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Climate Diagnostics Bulletin
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  Extratropical Highlights

  Table of Indices  (Table 3)

  Global Surface Temperature  E1

  Temperature Anomalies (Land Only)  E2

  Global Precipitation  E3

  Regional Precip Estimates (a)  E4

  Regional Precip Estimates (b)  E5

  U.S. Precipitation  E6

  Northern Hemisphere

  Southern Hemisphere


  Appendix 2: Additional Figures

Extratropical Highlights



Extratropical Highlights October 2013


1. Northern Hemisphere

The 500-hPa circulation during October featured a zonal wave-4 pattern of height anomalies (Figs. E9, E11). This pattern included above-average heights over the Gulf of Alaska, the high latitudes of the North Atlantic, the Mediterranean Sea, and eastern Asia, and below-average heights over the high latitudes of the central North Pacific, the western U.S., the central North Atlantic and central Siberia.

The main land-surface temperature signals during October included above-average temperatures across Alaska, eastern Canada, Europe, and central Asia, and below-average temperatures in the northwestern U.S. (Fig. E1). The main precipitation signals included above-average totals in the southwestern U.S., the north-central U.S., western Alaska, and Mexico, and drier-than average conditions in western Canada, the southeastern and northeastern U.S., large portions of Europe, and eastern Siberia (Fig. E3).


a. North Pacific/ North America

The mean 500-hPa circulation during October featured a strong ridge over the Gulf of Alaska, a broad trough across the continental United States and Canada, and also a trough over the high latitudes of the central North Pacific (Fig. E9). This pattern contributed to well above-average temperatures across Alaska and much of Canada, with much of interior Alaska recording departures that exceeded +5.0oC and were above the 90th percentile of occurrences (Fig. E1). In contrast, below-average temperatures were observed in the northwestern U.S. in the vicinity of the mean upper-level trough axis. The most significant negative departures ranged from -2oC to -3oC and were in the lowest 10th percentile of occurrences.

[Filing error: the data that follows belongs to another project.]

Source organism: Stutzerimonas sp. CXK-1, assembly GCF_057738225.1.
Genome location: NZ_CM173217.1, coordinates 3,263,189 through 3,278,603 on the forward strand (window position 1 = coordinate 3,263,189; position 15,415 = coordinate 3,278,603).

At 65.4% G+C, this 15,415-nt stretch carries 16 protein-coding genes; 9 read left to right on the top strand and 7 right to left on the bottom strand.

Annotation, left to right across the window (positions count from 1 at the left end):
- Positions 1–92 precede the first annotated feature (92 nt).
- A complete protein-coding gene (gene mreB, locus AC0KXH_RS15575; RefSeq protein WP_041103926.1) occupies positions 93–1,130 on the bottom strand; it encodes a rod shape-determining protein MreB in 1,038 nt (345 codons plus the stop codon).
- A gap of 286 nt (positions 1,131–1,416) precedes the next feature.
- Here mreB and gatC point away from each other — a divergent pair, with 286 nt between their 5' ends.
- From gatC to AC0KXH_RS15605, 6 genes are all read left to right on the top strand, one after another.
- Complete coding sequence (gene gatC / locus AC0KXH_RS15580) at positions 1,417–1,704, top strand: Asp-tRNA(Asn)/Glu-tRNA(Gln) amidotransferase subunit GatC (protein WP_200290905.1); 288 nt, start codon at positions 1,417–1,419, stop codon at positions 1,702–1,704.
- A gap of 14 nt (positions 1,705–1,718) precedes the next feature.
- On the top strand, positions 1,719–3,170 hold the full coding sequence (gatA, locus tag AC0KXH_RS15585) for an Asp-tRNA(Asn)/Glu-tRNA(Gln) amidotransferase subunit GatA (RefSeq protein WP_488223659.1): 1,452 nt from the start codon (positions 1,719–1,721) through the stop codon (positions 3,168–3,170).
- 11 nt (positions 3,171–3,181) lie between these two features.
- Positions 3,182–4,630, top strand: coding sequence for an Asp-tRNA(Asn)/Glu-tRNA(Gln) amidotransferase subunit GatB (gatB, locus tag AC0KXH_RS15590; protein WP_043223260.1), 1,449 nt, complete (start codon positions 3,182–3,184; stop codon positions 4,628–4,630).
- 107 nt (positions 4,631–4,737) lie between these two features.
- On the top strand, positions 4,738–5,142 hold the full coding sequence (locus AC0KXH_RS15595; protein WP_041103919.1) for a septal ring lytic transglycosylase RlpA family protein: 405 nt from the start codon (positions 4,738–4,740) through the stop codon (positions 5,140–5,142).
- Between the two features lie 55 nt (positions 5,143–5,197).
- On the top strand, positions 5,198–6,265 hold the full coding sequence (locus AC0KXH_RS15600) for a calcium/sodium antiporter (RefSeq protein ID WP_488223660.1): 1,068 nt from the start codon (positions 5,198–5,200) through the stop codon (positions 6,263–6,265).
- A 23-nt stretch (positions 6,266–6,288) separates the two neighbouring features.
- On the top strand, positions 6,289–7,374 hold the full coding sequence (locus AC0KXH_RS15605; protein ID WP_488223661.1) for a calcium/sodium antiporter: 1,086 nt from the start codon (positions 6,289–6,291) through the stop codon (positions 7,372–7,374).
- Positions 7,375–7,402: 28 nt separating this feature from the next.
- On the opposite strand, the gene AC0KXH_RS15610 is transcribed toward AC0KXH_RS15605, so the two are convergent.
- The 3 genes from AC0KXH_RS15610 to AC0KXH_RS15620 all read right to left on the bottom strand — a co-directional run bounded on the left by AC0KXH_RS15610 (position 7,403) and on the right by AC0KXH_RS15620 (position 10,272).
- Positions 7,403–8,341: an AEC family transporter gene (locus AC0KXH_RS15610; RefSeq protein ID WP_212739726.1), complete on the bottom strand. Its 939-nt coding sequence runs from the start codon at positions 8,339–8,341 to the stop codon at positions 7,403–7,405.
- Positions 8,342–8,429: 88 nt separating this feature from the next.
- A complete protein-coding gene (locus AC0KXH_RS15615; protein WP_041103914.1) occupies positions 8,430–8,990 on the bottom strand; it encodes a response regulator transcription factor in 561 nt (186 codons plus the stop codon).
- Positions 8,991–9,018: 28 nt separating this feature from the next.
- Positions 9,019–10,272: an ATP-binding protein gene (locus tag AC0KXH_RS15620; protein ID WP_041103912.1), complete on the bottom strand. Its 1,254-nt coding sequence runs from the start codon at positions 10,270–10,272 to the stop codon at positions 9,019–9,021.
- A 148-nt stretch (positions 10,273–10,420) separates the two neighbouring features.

Several regions with significant precipitation anomalies were also observed during October (Fig. E3). In the west, a pronounced dipole pattern of rainfall anomalies reflected well above-average totals in western Alaska and well below-average totals in western Canada and the northwestern U.S. These regions coincided with the downstream portions of the mean upper-level trough and ridge axes, respectively. Above-average precipitation was also recorded in the north-central U.S., and near-average totals were recorded in drought-stricken regions of the U.S. Midwest (Fig. E5) and southern Plains (Fig. E3). Also in October, below-average precipitation was recorded in both the southeastern and northeastern U.S., where area-averaged totals were in the lowest 10th and 30th percentile of occurrences, respectively (Fig. E5).